1. Hit the books
Informed investing starts with knowledge. Beginner and experienced investors alike can benefit from staying up to date on the latest investing topics, news and trends.
Investing may sometimes feel complex, especially if complicated language or unfamiliar terms are used. Keep a list of unbiased and independent financial resources to help you along the way.
Bookmark these websites
GetSmarterAboutMoney.ca has hundreds of articles, tools and calculators to help you with investing and managing your finances. If you want to share information with others to teach them about investing, our embeddable Fact Cards are another great resource.
InvestingIntroduction.ca helps newcomers to Canada understand their financial and investment options. It is available in 22 different languages.
2. Develop good habits
Successful investors have good investing habits, just like how successful students have good study habits.
- Invest early. You don’t need a lot of money to start investing. The earlier you start, the more you can benefit from the power of compoundingCompounding A way to grow your money faster. Instead of spending the money you make investing, you reinvest it so it can grow.+ read full definition: reinvesting returns to generate more returns.
- Have a financial planFinancial plan Your financial plan should cover every aspect of your finances: saving and investing, paying down debt, insurance, taxes, retirement planning and estate planning.+ read full definition. A plan can guide your investing decisions to help you stay on track. It can also instill financial discipline.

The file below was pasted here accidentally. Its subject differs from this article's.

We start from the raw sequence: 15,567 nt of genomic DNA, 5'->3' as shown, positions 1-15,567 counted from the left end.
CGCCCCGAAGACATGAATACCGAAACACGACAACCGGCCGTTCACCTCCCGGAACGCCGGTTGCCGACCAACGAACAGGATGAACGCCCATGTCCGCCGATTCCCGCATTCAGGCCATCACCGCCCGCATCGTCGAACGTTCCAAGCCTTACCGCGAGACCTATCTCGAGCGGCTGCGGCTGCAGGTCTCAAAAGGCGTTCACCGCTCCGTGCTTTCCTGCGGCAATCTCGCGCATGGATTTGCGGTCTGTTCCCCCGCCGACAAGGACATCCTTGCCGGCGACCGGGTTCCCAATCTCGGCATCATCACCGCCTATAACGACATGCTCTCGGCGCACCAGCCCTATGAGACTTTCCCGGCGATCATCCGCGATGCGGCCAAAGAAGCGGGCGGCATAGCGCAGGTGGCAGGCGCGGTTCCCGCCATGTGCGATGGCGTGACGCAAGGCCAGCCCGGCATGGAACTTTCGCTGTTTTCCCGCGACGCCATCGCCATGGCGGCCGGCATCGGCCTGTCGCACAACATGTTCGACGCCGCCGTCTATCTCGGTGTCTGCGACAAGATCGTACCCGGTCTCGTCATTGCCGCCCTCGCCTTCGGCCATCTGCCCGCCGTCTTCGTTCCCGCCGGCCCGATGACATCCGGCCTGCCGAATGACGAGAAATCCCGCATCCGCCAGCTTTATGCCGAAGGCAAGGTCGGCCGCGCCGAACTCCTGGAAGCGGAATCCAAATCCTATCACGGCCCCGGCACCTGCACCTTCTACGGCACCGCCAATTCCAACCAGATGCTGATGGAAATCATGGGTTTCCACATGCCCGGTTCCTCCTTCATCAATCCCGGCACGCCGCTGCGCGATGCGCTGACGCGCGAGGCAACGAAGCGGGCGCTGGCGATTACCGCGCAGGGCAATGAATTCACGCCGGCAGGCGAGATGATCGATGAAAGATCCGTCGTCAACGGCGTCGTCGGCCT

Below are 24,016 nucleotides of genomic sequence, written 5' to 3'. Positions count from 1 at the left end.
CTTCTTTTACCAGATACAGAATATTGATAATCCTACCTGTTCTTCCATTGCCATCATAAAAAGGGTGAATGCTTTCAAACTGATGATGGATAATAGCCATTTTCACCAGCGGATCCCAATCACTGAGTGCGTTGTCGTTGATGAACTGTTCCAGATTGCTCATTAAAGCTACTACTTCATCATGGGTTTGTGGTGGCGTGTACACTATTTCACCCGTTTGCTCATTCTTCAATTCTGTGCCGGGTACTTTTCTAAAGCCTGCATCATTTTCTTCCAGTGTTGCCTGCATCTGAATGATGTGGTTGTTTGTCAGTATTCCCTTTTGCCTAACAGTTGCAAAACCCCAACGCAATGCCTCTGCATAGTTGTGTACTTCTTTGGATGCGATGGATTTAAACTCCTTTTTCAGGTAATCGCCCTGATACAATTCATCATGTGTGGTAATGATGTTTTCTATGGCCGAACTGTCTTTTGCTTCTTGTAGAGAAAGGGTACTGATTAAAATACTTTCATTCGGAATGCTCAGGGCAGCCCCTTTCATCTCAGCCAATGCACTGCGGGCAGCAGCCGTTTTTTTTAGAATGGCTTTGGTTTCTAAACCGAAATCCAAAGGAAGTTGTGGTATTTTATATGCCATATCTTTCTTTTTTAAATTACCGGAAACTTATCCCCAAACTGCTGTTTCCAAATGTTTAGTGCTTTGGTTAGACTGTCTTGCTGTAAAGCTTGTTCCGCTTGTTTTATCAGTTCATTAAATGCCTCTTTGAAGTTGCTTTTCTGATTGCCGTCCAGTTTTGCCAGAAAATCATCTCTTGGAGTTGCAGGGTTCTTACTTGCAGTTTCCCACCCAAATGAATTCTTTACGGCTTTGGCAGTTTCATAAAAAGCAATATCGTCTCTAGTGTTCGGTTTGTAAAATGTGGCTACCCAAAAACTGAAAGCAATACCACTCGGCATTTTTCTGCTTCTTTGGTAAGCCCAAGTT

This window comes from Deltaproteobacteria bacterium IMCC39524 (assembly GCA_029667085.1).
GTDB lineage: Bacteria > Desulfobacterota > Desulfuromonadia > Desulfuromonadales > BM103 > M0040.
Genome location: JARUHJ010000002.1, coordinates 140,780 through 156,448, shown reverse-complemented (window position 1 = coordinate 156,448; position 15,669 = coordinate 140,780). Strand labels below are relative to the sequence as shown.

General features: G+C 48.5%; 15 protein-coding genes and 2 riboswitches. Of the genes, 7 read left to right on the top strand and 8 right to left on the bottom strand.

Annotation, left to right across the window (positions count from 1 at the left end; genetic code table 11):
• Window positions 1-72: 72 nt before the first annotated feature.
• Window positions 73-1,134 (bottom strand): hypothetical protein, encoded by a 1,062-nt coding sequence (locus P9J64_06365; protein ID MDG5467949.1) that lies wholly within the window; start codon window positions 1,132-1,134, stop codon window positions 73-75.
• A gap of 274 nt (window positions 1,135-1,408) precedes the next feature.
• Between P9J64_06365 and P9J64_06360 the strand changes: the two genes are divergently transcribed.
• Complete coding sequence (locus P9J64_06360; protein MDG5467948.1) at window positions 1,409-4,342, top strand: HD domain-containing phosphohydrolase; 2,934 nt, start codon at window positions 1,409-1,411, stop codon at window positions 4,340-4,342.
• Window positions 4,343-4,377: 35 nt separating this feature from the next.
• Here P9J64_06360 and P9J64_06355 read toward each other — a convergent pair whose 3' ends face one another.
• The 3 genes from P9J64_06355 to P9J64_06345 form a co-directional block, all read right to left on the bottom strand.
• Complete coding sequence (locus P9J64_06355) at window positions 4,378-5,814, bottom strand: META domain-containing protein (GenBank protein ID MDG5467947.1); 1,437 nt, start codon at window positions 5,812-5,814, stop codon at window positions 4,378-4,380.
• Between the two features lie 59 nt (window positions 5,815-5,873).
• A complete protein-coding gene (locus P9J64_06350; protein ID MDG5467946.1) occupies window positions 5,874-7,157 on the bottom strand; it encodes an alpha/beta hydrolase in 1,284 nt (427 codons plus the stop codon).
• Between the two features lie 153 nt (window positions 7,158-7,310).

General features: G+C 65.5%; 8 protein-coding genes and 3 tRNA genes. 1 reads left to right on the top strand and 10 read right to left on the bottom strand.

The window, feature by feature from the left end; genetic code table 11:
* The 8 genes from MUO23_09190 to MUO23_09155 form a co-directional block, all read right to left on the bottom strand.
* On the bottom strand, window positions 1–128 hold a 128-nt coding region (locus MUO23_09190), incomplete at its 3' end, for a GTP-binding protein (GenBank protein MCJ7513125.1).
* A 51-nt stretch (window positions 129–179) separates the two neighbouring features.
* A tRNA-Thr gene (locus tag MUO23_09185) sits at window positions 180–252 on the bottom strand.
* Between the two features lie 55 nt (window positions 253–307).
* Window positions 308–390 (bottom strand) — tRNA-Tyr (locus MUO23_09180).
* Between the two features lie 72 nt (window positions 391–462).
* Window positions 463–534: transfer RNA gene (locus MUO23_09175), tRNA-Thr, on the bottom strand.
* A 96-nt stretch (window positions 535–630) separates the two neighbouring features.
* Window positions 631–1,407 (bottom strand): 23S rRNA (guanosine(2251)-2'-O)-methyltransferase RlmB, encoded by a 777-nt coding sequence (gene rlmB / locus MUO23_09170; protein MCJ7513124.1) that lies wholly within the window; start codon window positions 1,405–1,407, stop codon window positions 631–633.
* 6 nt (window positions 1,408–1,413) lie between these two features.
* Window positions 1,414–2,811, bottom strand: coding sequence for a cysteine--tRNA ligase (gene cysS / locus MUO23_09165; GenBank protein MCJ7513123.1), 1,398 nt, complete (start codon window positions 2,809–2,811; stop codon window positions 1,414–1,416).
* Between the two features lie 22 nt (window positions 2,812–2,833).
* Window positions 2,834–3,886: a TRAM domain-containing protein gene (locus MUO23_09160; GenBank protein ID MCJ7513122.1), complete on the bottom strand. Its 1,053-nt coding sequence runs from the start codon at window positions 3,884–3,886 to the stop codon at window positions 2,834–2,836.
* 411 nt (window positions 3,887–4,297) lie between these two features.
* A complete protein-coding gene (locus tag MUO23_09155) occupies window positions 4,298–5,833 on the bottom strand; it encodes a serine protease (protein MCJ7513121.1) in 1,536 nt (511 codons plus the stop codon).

- Read disclosure statements and other fine print. Before investing, make sure you to read and understand how the investment product or service works.
- Check registration. Always check the registration of any person or business trying to sell you an investment or give you investment advice. Visit CheckBeforeYouInvest.ca.
3. Review fees and investment performance
While grades and report cards evaluate your progress at school, accountAccount An agreement you make with a financial institution to handle your money. You can set up an account for depositing and withdrawing, earning interest, borrowing, investing, etc.+ read full definition statements provide details about investment performance and fees.
As part of the cost and performance reporting rules, you should receive an annual performance report that explains how your investments have performed over time. Review your investments to see if you’re on track to meet your financial goals, including your personal rate of return and changes to the market valueMarket value The value of an investment on the statement date. The market value tells you what your investment is worth as at a certain date. Example: If you had 100 units and the price was $2 on the statement date, their market value would be $200.+ read full definition of investments.
You should also receive details of the charges and fees that you have paid to your investment firm at least once a year.
4. Save for post-secondary education
A Registered Education Savings Plan (RESPRESP See Registered Education Savings Plan.+ read full definition) can help you or your child save for post-secondary education. The account can stay open for up to 36 years.
Tuition, residence, books and transportation costs can be significant. An RESP has certain tax advantages as well as help qualify you for certain government grants, such as the Canada Education Savings Grant.
5. Ask questions
If you have questions about your investments or their performance, ask your advisor. A good advisor will want you to be informed and will welcome your input.
When your advisor recommends an investment, don’t forget to ask questions about how the investment works, the level of risk, why you should buy it and how will it help you reach your goals.
You can also ask questions on Re: Investing and get clear, unbiased answers from experts.